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Über dieses Buch

Living in a market-driven economy where short-term profit and economic growth appear to be the ultimate goal, this book explores how Buddhist teachings could bridge the divide between our spiritual and material needs and reconcile the tension between doing good for social interest and doing well for financial success. This book serves as a pioneering effort to systematically introduce Buddhist Economics as an interdisciplinary subject to audience with limited background in either Buddhism or economics. It elaborates some core concepts in Buddhist teachings, their relevance to economics, and means of achieving sustainability for individuals, society and the environment with the cultivation of ethical living and well-being. Through scholarly research from relevant fields including Buddhist studies, economics, behavioral finance, cognitive science, and psychology, this book illustrates the relevance of Buddhist values in the contemporary economy and society, as well as the efficacy of Buddhist perspectives on decision-making in daily life.

Inhaltsverzeichnis

Frontmatter

The Subject and Framework

Frontmatter

Chapter 1. What Is Buddhist Economics?

Abstract
This chapter introduces Buddhism and market economy for readers with limited prior knowledge of the fields. Buddhist Economics as an evolving and interdisciplinary subject looks into the intersection of spiritual and material well-being. It also explores from the Buddhist perspective how we could change Market Economics to better serve humans. Both Buddhism and market economy comprise a wide range of theories and cannot be generically explained by a single school of thought. The core motivation for Buddhist Economics is not to fulfil the missions of the market economy by applying Buddhist principles. It is however an insightful exploration on how Buddhist values could drive sustainable decisions and address some of the challenges the market economy encounters in the twenty-first century.
Ernest C. H. Ng

Chapter 2. The Four Noble Truths: A Decision-Making and Problem-Solving Framework

Abstract
The Four Noble Truths of Buddhist teachings are explained in this chapter as a decision-making and problem-solving framework applicable to our world of conditioned existence. Some unique characteristics and contributions of this framework, comprising (1) suffering, (2) cause, (3) cessation, and (4) path, are thoroughly reviewed. This framework could be applied to facilitate a deeper understanding of the realities of the market economy by (1) identifying the problems with market economy; (2) exploring some of the drivers behind these challenges and dissatisfactions; (3) offering potential solutions through Buddhist Economics; and (4) discussing possible operating models of practicing Buddhist Economics.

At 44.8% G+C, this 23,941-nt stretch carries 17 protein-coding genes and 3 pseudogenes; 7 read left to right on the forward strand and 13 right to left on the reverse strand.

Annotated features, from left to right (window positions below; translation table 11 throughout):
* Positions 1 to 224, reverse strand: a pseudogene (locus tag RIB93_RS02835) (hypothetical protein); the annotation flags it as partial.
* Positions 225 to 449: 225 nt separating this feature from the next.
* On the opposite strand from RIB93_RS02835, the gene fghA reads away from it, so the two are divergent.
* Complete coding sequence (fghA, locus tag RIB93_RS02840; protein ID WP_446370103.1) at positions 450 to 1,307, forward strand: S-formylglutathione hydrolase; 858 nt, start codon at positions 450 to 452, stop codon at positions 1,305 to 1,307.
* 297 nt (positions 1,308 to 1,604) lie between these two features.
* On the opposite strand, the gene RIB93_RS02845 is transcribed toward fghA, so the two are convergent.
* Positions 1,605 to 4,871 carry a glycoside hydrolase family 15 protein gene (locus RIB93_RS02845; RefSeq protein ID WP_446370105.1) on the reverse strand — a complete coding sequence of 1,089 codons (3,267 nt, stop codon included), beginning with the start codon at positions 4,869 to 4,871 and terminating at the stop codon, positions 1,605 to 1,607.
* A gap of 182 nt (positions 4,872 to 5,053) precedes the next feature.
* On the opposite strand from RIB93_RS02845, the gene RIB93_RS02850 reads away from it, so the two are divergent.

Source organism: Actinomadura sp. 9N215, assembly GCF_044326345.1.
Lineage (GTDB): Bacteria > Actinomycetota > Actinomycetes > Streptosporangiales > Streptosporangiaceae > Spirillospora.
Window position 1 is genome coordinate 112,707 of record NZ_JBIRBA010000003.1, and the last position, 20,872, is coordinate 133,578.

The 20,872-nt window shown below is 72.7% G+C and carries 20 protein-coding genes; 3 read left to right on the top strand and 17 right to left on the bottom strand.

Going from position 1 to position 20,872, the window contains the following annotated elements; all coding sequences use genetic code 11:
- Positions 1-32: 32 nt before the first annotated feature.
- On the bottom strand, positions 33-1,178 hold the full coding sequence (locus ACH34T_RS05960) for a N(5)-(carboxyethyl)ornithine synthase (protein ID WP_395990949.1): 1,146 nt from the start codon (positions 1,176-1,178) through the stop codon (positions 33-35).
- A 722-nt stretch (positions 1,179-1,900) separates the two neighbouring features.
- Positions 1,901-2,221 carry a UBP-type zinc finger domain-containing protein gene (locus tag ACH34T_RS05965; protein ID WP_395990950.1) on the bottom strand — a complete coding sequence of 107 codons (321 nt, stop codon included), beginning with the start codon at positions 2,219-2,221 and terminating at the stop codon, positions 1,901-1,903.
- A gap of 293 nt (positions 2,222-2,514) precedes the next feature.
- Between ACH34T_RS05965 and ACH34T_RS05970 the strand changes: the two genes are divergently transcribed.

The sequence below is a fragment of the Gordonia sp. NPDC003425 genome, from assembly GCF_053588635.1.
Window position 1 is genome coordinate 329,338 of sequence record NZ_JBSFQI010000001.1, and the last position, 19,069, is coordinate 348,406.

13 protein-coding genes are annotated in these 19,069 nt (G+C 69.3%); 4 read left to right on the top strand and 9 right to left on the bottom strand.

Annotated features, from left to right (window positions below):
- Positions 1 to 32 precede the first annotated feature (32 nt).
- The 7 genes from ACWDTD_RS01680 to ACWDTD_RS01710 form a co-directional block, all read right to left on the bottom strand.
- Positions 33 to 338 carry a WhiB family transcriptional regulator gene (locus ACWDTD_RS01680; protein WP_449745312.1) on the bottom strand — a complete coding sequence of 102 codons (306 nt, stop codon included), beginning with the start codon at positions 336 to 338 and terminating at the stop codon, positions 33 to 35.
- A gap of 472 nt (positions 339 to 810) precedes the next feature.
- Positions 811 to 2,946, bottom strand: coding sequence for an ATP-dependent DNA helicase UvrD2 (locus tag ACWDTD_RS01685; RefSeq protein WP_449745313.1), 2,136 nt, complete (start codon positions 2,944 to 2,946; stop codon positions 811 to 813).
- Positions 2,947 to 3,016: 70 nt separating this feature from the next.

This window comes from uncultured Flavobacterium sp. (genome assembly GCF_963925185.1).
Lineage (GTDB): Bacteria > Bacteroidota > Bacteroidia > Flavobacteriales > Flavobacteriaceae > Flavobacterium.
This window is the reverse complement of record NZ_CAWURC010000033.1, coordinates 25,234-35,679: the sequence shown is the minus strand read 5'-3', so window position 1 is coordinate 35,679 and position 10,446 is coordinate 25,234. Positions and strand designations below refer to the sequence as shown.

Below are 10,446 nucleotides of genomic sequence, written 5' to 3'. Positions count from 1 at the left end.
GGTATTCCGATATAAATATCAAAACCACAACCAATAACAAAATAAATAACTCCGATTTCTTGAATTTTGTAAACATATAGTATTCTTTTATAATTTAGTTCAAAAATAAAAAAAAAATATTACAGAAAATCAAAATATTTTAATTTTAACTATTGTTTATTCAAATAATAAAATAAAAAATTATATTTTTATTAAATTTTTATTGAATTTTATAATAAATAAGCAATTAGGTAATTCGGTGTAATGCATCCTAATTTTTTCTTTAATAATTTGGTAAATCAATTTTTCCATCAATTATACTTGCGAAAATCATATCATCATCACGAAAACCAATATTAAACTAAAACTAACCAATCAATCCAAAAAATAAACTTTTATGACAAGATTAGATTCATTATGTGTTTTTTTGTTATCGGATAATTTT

Ernest C. H. Ng

The Suffering

Frontmatter

Chapter 3. What Is the Problem with the Market Economy?

Abstract
This chapter looks into the nature of economics as a subject and introduces the concepts behind the notion of the market economy. It identifies and analyzes some important challenges and shortcomings with market economy, particularly when the market economy operations have encroached into human spirituality and values. These values drive human behaviors and economic decisions. The standard economic model failed to explain past economic crises, let alone making reliable predictions about human behaviors in the future. Many negative effects of market behaviors are not fully considered in economic transactions, causing substantial damages to individuals, society, and the environment.
Ernest C. H. Ng

The Cause

Frontmatter

Chapter 4. Drivers Behind the Shortcomings of the Market Economy

Abstract
This chapter looks into the drivers behind some of the challenges and shortcomings of the market economy. In particular, it discusses how an economy driven and motivated by the principle of profit and the principle of rationality could affect our life decision-making and sense of well-being. It also addresses how some of the controversies arisen when principles of the market economy become the prime reasoning and objective behind our daily decisions. The problems of the prevalence of market influence in every domain of human activities are analyzed. In addition to reviewing the need for certain moral limits of markets, this chapter also reflects on the relevance of market in human well-being and happiness.
Ernest C. H. Ng

The Cessation

Frontmatter

Chapter 5. Buddhist Economics Theory

Abstract
This chapter evaluates how Buddhist doctrines address some of the challenges and shortcomings of the market economy and presents approaches developed by Buddhist Economics. While both the market economy and Buddhist Economics may share the same objective of pursuing happiness, they differ in the definition of happiness and the means to pursue happiness. The chapter first expounds on some of the defining features of Buddhist Economics, then compares these features with that of the market economy. In this comparison, it illustrates the significant contribution of Buddhist Economics as a strategy and a way of life in any economic setting at any time.